Salty Stories: Mollusk Surf Shop’s John McCambridge

by Mark Lukach

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John McCambridge is an artist, a surfer, and a big, conceptual thinker. He is the man behind Mollusk Surf Shop, which first opened in the Outer Sunset in San Francisco, and also has sister stores in Brooklyn and Venice Beach. I met up with John inside his newest branch of Mollusk, located at Voyager in the Mission District of San Francisco, which is designed like a submarine.

What do you do?

I’m an artist and a surfer. I used to actually make a lot of art, and focused on animations, paintings, and t-shirt designs. But more and more I am moving away from smaller projects, and instead I oversee larger installations of projects, like the sub we’re standing in here. I guess I’m sort of moving toward being an art director of sorts.

What is your typical day like?

Well, I have a kid, so that takes up a lot of my typical day. I go by Mollusk every day, which is located close to my house. And of course, I check the surf regularly, and if there’s waves, I’ll go surf. Lately I’ve been surfing my bonzer a lot and really enjoying it.

What is your most memorable ocean experience?

This is more of a broad way of answering the question, but when I turned 30, I went down to New Zealand by myself for about 6 weeks. I bought a van and lived out of it, and drove around looking for perfect point breaks. At that point in my life I had already dabbled in t-shirt designs a bit, but down there, doing nothing but surfing and sitting quietly by myself, not talking to people much, I thought a lot about what I wanted to do, and decided it was to open a shop. I came home, and lucked into a good space in my neighborhood, and started Mollusk. It was a good 30th birthday present to myself.


John, along with his collaborative art partner Jay Nelson, are legends within the surf art world. Their love of labor, Mollusk Surf Shop, has undeniably helped to influence the popular shift towards all things retro in surfing. While surfing has had many incarnations through its history–surfer as rebel, surfer as hippie, surfer as punk rocker–we are in an era that emphasizes the surfer as artist, and Mollusk epitomizes that, with an emphasis on style and creative expression above all else. At the store, they sell artwork, original clothing designs, and lots of unique surfboards, including throwback board designs and even finless alaias, like what the ancient Hawaiians used to ride.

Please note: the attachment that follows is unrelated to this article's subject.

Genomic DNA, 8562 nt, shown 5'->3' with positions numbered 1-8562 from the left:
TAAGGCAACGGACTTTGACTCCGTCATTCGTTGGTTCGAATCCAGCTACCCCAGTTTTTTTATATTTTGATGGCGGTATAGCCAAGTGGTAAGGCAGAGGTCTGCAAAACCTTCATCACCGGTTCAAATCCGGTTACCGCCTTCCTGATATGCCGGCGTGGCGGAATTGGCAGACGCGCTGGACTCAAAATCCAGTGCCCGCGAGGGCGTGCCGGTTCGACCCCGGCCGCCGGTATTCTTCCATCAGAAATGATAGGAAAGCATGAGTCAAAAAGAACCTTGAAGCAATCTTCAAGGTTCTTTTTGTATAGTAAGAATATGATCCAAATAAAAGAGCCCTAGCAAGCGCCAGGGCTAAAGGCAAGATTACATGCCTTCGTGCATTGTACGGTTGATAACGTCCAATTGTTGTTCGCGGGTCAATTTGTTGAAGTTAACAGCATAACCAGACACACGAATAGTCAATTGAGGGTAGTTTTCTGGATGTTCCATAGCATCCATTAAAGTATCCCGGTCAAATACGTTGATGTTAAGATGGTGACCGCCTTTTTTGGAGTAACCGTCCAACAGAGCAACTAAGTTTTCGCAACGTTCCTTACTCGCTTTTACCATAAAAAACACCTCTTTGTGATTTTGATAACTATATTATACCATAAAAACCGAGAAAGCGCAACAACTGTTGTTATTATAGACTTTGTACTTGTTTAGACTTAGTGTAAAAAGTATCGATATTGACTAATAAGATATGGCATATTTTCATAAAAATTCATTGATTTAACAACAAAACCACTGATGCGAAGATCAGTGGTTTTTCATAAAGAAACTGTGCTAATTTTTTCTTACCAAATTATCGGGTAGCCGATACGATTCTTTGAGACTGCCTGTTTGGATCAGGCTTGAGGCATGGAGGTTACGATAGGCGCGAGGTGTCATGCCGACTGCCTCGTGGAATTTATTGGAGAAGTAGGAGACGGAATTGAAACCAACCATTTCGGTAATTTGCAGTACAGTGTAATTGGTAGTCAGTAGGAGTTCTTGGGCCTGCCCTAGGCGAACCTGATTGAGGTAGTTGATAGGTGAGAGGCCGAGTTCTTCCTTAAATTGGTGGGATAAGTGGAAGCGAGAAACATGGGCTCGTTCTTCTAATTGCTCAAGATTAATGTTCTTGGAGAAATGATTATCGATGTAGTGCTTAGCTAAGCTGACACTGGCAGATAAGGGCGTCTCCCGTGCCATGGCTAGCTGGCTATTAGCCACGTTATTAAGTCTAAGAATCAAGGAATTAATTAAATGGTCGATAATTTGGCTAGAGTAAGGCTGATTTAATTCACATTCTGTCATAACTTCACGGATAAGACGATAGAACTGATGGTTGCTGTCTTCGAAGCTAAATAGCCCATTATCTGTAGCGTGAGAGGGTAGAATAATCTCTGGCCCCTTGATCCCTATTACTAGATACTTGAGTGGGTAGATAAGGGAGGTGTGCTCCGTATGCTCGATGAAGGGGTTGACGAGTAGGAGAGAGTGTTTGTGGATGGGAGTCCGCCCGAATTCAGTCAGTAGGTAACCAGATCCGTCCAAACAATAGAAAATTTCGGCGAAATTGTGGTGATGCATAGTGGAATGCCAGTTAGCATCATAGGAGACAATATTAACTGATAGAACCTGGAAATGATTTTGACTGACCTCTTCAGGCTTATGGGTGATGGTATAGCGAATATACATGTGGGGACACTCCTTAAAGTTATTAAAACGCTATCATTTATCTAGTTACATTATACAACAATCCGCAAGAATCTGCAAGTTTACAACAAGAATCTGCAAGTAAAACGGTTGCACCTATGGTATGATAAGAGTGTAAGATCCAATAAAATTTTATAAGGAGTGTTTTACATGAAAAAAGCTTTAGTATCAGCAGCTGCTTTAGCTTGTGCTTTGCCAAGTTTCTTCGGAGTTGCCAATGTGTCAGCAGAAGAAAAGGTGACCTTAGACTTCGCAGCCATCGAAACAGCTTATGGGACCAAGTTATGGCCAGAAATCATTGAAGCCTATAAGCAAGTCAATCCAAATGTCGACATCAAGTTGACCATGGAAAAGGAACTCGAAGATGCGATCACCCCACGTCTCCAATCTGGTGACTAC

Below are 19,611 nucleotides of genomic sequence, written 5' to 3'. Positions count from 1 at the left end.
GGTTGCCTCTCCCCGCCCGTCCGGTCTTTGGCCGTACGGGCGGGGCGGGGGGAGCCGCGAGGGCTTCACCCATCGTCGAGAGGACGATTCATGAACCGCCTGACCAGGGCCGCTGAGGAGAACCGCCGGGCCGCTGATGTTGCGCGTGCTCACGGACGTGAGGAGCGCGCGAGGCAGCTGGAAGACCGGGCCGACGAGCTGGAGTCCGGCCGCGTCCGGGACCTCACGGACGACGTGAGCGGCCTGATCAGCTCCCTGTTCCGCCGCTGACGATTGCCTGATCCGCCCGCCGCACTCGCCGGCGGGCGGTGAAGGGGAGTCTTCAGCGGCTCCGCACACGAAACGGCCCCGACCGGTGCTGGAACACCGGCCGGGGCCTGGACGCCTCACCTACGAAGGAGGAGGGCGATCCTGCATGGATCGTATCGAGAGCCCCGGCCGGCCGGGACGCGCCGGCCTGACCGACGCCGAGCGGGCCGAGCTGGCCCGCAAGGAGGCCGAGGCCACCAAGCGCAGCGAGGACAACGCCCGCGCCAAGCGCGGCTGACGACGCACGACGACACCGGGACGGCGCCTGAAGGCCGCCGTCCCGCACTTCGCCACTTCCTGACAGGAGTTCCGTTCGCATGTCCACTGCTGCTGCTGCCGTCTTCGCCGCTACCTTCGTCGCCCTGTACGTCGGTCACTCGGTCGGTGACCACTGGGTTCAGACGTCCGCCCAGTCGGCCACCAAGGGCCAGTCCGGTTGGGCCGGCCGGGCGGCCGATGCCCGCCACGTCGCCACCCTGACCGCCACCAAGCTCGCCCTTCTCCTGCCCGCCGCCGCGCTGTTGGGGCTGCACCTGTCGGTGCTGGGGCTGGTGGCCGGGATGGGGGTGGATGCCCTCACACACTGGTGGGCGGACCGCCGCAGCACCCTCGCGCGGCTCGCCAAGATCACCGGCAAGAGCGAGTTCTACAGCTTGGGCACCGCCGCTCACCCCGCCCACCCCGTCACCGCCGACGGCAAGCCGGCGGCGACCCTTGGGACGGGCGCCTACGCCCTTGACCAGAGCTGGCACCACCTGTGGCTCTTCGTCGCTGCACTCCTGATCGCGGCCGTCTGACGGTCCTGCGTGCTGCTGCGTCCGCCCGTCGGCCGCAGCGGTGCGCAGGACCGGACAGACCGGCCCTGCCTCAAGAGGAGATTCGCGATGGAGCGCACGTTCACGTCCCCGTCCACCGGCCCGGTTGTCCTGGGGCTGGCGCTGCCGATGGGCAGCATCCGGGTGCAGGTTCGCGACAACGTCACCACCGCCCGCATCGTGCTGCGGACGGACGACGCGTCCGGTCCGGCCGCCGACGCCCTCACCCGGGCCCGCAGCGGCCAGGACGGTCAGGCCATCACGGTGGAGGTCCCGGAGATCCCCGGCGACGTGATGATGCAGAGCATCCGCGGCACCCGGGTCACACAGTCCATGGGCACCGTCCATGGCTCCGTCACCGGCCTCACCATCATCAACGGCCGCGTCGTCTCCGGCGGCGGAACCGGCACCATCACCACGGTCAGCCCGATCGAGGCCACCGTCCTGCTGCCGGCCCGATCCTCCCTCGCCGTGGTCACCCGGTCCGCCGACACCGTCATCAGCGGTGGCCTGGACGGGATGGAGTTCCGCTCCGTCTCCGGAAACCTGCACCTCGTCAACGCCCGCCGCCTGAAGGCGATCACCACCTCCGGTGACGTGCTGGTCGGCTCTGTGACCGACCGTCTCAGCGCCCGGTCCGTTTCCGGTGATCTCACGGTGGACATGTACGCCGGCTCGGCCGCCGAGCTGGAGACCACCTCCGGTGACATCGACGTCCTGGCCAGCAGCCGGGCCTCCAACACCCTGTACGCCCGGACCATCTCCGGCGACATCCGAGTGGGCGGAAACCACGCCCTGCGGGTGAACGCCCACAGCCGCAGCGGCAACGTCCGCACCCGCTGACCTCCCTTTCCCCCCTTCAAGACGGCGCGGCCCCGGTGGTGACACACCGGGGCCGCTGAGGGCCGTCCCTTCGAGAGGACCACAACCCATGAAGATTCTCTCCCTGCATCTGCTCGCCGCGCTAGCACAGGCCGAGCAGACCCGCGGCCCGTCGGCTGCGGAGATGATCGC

“When I opened Mollusk, pretty much everyone out here surfed basic thrusters, and bigger boards for big surf. There were virtually no small, fishy boards around, so I went right into that niche.”

John is pivotal in all three of Mollusk’s pursuits: surfing, clothing, and art. When we met, the conversation predictably centered around his latest endeavor, the opening a new store Mollusk mini-store inside a wooden submarine.

“I’ve opened other branches of Mollusk elsewhere, and I didn’t want to just repeat myself with this one. I wanted to do something fun. So I brainstormed with Jay, and within about 10 minutes, we came up with the idea of a submarine to house our store. We’ve worked together so long that we operate that way. Ideas pop up pretty quickly.”

Most of the construction was done by Jay Nelson, who has been making unique wooden modifications to vehicles for a few years. They started by using 2×2’s to construct the shell of the sub, inspired by the skeleton of a whale. “It was really flimsy at first. Really flimsy.” That is, until they added old sections of door skins–thin pieces of plywood–which gave the sub much more stability.

The details are pretty exceptional. The sub is lined with windows, which look out into a blue painted wall that really makes it feel like you’re underwater. There’s a hatch on the top, and a bunk bed along the left side of the sub. Dominating the interior is a periscope, which you can (and should) look into. I don’t want to ruin the surprise and tell you what you’ll see inside.

John is casual about things that most people take seriously, but serious when others are casual. High up on his list are creativity and fun.

“You know, I don’t know if this shop is going to do well or make money. I don’t really have a master plan, or some spreadsheet of ‘how to do well.’ My ethos is instead pretty much, ‘well that will be fun,’ so I go with that. Which is probably pretty dumb.”

Or not dumb at all.

The Mollusk at Voyager is located at 365 Valencia Street, between 14th and 15th Streets. If you’re in San Francisco, it’s totally worth a visit, so you can find out what’s in the periscope, and go inside a wooden submarine store.

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